Japan testing China’s hold on African minerals – by Scott Foster (Asia Times – August 22, 2023)


Japan official secures agreements in five African nations in move aimed at mitigating Tokyo’s reliance on China for key minerals

TOKYO – Japan’s Minister of Economy, Trade and Industry Yasutoshi Nishimura has spent a week visiting five countries in southern Africa with Ichiro Takahara, chairman and CEO of the state’s Japan Organization for Metals and Energy Security (JOGMEC).

Prior to his departure, Nishimura told Japan’s Sankei Shimbun newspaper that he aimed to secure access to important minerals including rare earths, cobalt, lithium and nickel during the trip.

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Momentum builds for Piedmont Lithium’s ambitious production plans as portfolio expands in Africa – by Amanda Stutt (Mining.com – August 18, 2023)


Piedmont Lithium (Nasdaq: PLL; ASX: PLL) this week acquired a 22.5% stake in Atlantic Lithium’s (ASX: A11) flagship Ewoyaa project in Ghana after committing $17 million to fund the project through its definitive feasibility study, adding an Africa asset to its expanding portfolio of operations.

It completed the second stage of the investment agreement signed in 2021. Under the deal, Piedmont can earn a 50% equity interest in Atlantic’s Ghanaian lithium portfolio, headlined by the Ewoyaa project. The first stage involved a $15 million investment into Atlantic, previously IronRidge Resources.

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How Important is Niger’s Uranium For France? – by Elias Ferrer Breda (Forbes Magazine – August 16, 2023)


Since a military coup d’état took place in Niamey on July 23rd, there have been many commentaries on its strategic significance for the former colonial overlord. France sources a significant portion of its much-needed uranium from Niger, and also has a military presence in the Sahelian country. The political troubles in Niamey are undoubtedly of interest in Paris.

Soon after the military takeover, a rumor spread that Niger had banned uranium exports to France, although this has been proven false — the idea, however, may have been floated around. This allegation would also entail that Niger would have denied France its most-prized source of uranium ore. For a brief moment, let’s consider just how important is the resource for the government in the Élysée, and more broadly for the energy needs of the French.

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Race to Control Electric-Vehicle Supply Chains Leads to Africa – by Alexandra Wexler (Wall Street Journal – August 16, 2023)


To bypass China, Western companies are investing in facilities to process battery metals in countries such as Tanzania, Mauritius and South Africa

JOHANNESBURG—Pressure to create supply chains for electric-vehicle batteries that bypass China is prompting Western miners to do something they have long avoided: process their metals in Africa.

China dominates both the production and processing of critical minerals such as cobalt and lithium that are key to the energy transition. That has led to growing concerns among Western governments, including in Washington, about their dependence on Beijing.

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Wagner’s mercenaries swap Ukrainian trenches for natural resources in Africa – by Javier G. Cuesta (El Pais – August 14, 2023)


In Saint Petersburg, the gigantic PMC Wagner Center sign no longer hangs in the majestic building at 15 Zolnaya Street (or Ash Street, in English). The mercenaries’ short-lived mutiny against the Kremlin — which took place on June 23 and 24 — couldn’t be punished by Vladimir Putin, since the organization continues to be essential for his interests. However, he has forced its leader, Yevgeny Prigozhin, to alter the objectives of his private military company.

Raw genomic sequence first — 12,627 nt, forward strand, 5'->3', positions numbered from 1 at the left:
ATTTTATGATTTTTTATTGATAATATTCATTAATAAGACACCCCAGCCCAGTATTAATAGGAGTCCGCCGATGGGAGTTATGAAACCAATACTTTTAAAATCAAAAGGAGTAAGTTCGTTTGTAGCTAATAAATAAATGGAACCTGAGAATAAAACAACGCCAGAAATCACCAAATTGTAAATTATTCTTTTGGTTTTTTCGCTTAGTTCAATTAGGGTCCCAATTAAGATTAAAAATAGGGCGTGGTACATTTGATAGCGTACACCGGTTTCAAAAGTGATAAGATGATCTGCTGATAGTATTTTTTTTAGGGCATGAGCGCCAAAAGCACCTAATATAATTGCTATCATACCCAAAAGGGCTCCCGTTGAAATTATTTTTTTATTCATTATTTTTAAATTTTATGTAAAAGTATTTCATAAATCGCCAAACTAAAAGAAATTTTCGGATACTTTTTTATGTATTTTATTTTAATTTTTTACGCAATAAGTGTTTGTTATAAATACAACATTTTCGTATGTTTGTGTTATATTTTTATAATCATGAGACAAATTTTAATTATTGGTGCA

As the address of its public headquarters insinuates, only ashes remain from the memory of the paramilitary army, which made headlines in the Ukrainian town of Bakhmut. Now, the old Wagner — which was created by Moscow a decade ago to undertake covert operations in far-away lands — has been reborn. Following Ukraine, Africa and its natural resources have become the main objectives of the paramilitary group.

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Lucara Diamond to replace CEO Eira Thomas – by Staff (Mining.com – August 14, 2023)


Lucara Diamond (TSX: LUC) announced Monday the company will appoint William Lamb as president and chief executive officer and a director, replacing Eira Thomas.

Thomas co-founded Lucara in 2007 with partners Lukas Lundin and Catherine McLeod-Seltzer and took on the role of president and CEO in 2018. The company did not specify a date for the intended leadership transition.

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Coal still has role to play despite naysayers, Menar MD tells conference – by Cameron Mackay (Mining Weekly – August 15, 2023)


Resources investment company Menar MD Vuslat Bayoglu has emphasised that South Africa is on the precipice of a significant industrial revolution.

Fuelling this revolution, however, will require a consistent and reliable baseload power source that can only be produced by coal-fired power stations, despite calls from more developed countries for South Africa to reduce its coal-fired power station capacity to achieve sustainability and carbon dioxide emission reduction goals, he said on the first day of the Southern African Coal Processing Society International Coal Conference, in Secunda, Mpumalanga, on August 15.

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Does the Niger Coup Pose a Threat to Nuclear Power Plants in France? – by Sebastiane Ebatamehi (African Exponent – August 14, 2023)


The recent coup in Niger has sparked concerns about potential disruptions to uranium supplies for France’s nuclear power plants.

The coup in Niger has raised concerns regarding potential disruptions to uranium exports from the West African nation, which could impact nuclear power generation not only in France but also elsewhere. Nonetheless, experts suggest that short-term challenges can likely be mitigated due to diversified sourcing and ample inventory levels.